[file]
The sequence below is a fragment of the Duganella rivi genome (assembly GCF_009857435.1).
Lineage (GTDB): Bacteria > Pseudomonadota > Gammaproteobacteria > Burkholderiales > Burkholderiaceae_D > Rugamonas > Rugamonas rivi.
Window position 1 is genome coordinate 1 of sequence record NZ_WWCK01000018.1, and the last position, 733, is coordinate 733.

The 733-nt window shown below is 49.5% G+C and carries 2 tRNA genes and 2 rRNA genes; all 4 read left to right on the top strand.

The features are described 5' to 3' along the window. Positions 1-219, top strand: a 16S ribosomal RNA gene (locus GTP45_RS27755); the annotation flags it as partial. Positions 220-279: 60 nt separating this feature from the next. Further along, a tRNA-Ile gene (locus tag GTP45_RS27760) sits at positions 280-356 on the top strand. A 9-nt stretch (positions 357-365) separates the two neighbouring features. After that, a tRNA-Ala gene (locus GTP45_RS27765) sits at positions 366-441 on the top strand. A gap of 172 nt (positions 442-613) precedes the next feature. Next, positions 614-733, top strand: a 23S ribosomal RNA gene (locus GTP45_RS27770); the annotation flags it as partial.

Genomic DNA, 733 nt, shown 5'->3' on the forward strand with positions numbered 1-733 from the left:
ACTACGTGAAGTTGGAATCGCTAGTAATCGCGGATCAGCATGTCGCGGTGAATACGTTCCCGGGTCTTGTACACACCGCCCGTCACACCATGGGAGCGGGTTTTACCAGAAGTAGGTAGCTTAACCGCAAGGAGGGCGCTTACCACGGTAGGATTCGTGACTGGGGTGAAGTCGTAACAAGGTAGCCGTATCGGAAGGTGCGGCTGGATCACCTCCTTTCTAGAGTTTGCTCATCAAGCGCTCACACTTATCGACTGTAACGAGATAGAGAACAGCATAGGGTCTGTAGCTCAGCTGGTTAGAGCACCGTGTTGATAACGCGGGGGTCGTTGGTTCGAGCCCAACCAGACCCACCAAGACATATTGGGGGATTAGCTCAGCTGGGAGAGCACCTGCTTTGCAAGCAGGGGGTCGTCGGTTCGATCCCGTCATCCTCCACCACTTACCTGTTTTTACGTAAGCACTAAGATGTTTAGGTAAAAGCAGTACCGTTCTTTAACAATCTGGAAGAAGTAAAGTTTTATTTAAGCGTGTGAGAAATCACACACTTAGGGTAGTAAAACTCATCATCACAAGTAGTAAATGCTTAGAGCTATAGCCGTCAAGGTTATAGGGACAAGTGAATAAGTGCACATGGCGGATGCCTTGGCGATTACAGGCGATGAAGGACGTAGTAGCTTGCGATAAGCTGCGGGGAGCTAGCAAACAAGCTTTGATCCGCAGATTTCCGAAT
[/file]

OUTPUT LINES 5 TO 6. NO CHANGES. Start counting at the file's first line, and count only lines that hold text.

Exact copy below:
The features are described 5' to 3' along the window. Positions 1-219, top strand: a 16S ribosomal RNA gene (locus GTP45_RS27755); the annotation flags it as partial. Positions 220-279: 60 nt separating this feature from the next. Further along, a tRNA-Ile gene (locus tag GTP45_RS27760) sits at positions 280-356 on the top strand. A 9-nt stretch (positions 357-365) separates the two neighbouring features. After that, a tRNA-Ala gene (locus GTP45_RS27765) sits at positions 366-441 on the top strand. A gap of 172 nt (positions 442-613) precedes the next feature. Next, positions 614-733, top strand: a 23S ribosomal RNA gene (locus GTP45_RS27770); the annotation flags it as partial.

Genomic DNA, 733 nt, shown 5'->3' on the forward strand with positions numbered 1-733 from the left: